The Washington Post reports today that the administration is so confident that the upcoming Patreaus news will silence critics of the U.S. mission in Iraq that it plans to ask for an additional $50 billion in funding for the venture:
The request — which would come on top of about $460 billion in the fiscal 2008 defense budget and $147 billion in a pending supplemental bill to fund the wars in Afghanistan and Iraq — is expected to be announced after congressional hearings scheduled for mid-September featuring the two top U.S. officials in Iraq. Army Gen. David H. Petraeus and Ambassador Ryan C. Crocker will assess the state of the war and the effect of the new strategy the U.S. military has pursued this year.
The request is being prepared now in the belief that Congress will be unlikely to balk so soon after hearing the two officials argue that there are promising developments in Iraq but that they need more time to solidify the progress they have made, a congressional aide said.
Most of the additional funding in a revised supplemental bill would pay for the current counteroffensive in Iraq, which has expanded the U.S. force there by about 28,000 troops, to about 160,000. The cost of the buildup was not included in the proposed 2008 budget because Pentagon officials said they did not know how long the troop increase would last. The decision to seek about $50 billion more appears to reflect the view in the administration that the counteroffensive will last into the spring of 2008 and will not be shortened by Congress.
Ah, just one more six-month period, and we’ll have the whole thing turned around. Too bad there’s no sign of political reconciliation. In addition, most of the evidence available has been pretty thin:
Anbar is good news despite the long-term risk of arming Sunni tribal leaders. Petraeus seems to be doing a good job on the counterinsurgency front (though it’s frankly hard to say how much of this is good PR based on a limited number of success stories and how much is genuine widespread progress). And it’s possible that violence is down in Baghdad, though I’d rate the odds of that at no more than 50-50.
On the downside, most of the evidence suggests that violence is following seasonal patterns and is going up, not down. The insurgency seems to be getting worse in the north. Civil war is breaking out in the south. Anecdotal reports of progress are undercut by suggestions that we’ll need to stay in Iraq for another decade. The Iraqi police force is a disaster and the army doesn’t appears to be much better, despite the usual Pentagon claims of improvement. Kirkuk is a timebomb. Iraqi infrastructure is in a ruinous decline. And the insurgency is apparently bigger than it was a year ago.
The conventional wisdom this summer, after a steady round of dog-and-pony shows from the military, says that although political progress in Iraq is nil (or even in reverse), at least we’re finally making some tactical progress on the security front. And maybe we are. But I’m trying to be as honest as I can be here, and it looks to me like the balance of the evidence suggests that this is more hype than reality. As near as I can tell, we’re not making much progress on either front.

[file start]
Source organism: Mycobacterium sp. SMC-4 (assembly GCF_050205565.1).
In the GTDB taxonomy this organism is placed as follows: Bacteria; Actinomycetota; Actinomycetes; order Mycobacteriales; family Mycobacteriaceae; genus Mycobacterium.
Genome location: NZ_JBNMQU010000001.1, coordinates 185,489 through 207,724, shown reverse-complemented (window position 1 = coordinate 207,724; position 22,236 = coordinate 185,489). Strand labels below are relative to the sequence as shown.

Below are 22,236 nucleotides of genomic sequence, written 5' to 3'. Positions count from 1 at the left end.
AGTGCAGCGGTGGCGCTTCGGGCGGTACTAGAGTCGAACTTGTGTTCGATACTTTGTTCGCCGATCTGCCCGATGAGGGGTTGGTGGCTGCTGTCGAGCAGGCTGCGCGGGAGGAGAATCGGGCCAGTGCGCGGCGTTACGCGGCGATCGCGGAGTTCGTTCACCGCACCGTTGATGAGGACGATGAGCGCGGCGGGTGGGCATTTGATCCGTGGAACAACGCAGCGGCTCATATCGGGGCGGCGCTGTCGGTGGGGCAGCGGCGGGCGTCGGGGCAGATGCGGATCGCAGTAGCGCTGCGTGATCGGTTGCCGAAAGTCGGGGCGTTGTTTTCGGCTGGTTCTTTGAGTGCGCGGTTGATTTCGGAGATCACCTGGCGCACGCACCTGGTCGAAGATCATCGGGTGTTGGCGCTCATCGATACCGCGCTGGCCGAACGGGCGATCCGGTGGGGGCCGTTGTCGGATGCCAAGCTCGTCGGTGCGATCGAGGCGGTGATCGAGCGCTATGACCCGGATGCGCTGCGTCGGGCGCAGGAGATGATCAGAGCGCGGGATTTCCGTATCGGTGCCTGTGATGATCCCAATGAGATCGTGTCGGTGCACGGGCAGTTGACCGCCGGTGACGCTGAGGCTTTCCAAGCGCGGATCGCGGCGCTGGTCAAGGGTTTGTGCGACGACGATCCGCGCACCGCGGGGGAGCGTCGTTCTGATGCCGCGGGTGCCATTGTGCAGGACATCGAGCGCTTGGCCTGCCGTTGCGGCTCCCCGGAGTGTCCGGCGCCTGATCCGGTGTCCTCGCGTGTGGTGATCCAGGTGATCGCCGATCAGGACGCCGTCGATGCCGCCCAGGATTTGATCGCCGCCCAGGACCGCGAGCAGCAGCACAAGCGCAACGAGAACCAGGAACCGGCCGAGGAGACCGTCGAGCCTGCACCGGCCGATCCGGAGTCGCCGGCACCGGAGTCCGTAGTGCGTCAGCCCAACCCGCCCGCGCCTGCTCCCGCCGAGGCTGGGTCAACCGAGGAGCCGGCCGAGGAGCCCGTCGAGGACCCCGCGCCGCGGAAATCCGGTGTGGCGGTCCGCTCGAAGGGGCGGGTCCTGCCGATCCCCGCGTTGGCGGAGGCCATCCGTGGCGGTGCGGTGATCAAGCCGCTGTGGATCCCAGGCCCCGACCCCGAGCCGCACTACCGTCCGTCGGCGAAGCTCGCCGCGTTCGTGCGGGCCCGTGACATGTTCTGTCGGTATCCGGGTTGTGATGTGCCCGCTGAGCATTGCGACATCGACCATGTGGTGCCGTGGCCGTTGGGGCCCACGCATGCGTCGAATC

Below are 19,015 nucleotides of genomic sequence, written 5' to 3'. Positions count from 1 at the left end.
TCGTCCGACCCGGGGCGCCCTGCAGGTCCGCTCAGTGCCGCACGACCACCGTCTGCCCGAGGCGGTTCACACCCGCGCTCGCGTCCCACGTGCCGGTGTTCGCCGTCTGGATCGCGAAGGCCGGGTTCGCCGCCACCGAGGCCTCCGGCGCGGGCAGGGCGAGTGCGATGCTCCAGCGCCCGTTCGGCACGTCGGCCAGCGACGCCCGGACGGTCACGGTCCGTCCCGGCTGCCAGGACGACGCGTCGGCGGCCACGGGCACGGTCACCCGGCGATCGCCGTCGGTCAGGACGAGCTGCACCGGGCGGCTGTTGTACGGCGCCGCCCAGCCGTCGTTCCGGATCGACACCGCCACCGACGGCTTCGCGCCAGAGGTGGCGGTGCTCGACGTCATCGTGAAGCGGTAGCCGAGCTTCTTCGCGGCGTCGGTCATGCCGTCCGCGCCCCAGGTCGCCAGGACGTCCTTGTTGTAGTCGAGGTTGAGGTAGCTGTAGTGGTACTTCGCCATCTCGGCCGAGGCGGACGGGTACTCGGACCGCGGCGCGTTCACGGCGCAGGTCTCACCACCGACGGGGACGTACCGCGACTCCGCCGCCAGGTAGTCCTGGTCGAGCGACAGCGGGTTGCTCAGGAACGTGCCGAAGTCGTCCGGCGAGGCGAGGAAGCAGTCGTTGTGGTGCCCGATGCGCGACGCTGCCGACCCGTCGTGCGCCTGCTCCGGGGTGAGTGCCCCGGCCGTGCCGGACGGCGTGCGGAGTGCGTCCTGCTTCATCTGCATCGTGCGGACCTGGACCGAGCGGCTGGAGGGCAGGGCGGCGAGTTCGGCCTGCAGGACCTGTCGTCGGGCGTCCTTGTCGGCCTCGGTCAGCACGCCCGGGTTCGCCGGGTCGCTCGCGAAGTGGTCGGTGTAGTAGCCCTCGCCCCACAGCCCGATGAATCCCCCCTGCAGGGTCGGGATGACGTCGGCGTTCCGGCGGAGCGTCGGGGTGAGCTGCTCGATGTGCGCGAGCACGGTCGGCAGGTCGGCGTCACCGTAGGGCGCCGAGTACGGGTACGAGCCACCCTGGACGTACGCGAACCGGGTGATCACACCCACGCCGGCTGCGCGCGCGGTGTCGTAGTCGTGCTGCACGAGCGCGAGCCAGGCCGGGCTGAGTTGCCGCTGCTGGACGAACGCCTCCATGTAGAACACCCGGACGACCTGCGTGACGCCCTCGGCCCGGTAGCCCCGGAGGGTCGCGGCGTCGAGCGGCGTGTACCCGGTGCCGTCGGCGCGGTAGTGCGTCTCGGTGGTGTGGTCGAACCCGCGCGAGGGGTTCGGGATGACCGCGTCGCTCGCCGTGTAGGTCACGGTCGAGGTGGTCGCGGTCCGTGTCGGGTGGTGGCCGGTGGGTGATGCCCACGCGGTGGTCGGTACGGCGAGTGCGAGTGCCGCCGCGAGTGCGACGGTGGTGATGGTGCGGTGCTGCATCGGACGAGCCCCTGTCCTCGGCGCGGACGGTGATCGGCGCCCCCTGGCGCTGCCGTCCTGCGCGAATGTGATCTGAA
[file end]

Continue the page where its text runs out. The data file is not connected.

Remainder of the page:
Check the link: Kevin has a detailed list with the latest on the security situation.
As always, I would love to be proven wrong. The reality remains, we’re no closer to achieving political reconciliation now than we were prior to the surge. In fact, we’re now distancing ourselves from Maliki’s government, and people are talking about putting Allawi back in charge:
Then there’s the fact that Allawi already had a shot at the position — and he was terrible. He was appointed interim prime minister in May 2004, keeping the position until he was replaced in April 2005 by Ibrahim Jaafari (following the January ’05 elections). If that sounds like the time when the insurgency really started to heat up, well . . . it was. Allawi’s tenure was marked by corruption, a feckless approach to basic services, and a widespread perception of thuggishness. In one particularly intense episode, he’s said to have personally (and summarily) executed six suspected insurgents at a Baghdad police station. Perhaps most importantly, his support for the devastating military incursions into Fallujah and Najaf in 2004 earned him the hatred of both Shia and Sunni Iraqis. As a postscript to this illustrious record, after the latest elections, he basically disappeared to London and Jordan — when Ambassador Crocker was asked about Allawi recently, according to NYTimes, he “said he only spoke to people who actually came to Iraq.”
Despite all this, we’re subjected to relentless speculation about an Allawi reemergence.
I’m not sure what else one would expect — when people self-evaluate, they usually come up with positive accounts of themselves. Besides which, as long as Petraeus thinks what he’s doing is working on any level, he’s going to decide that he ought to exaggerate how well it’s working in hopes of bolstering support. And, of course, if the war ever does end Petraeus is going to want it to be because politicians decided to end it despite his brilliant successes rather than because he failed.
At any rate, it seems safe to assume that the most recent round of congressional junkets has adequately previewed what we’re going to hear in DC, namely some misleading spinning of the Anbar Awakening plus some unconvincing data about declining civilian casualties plus the usual screwed up political situation.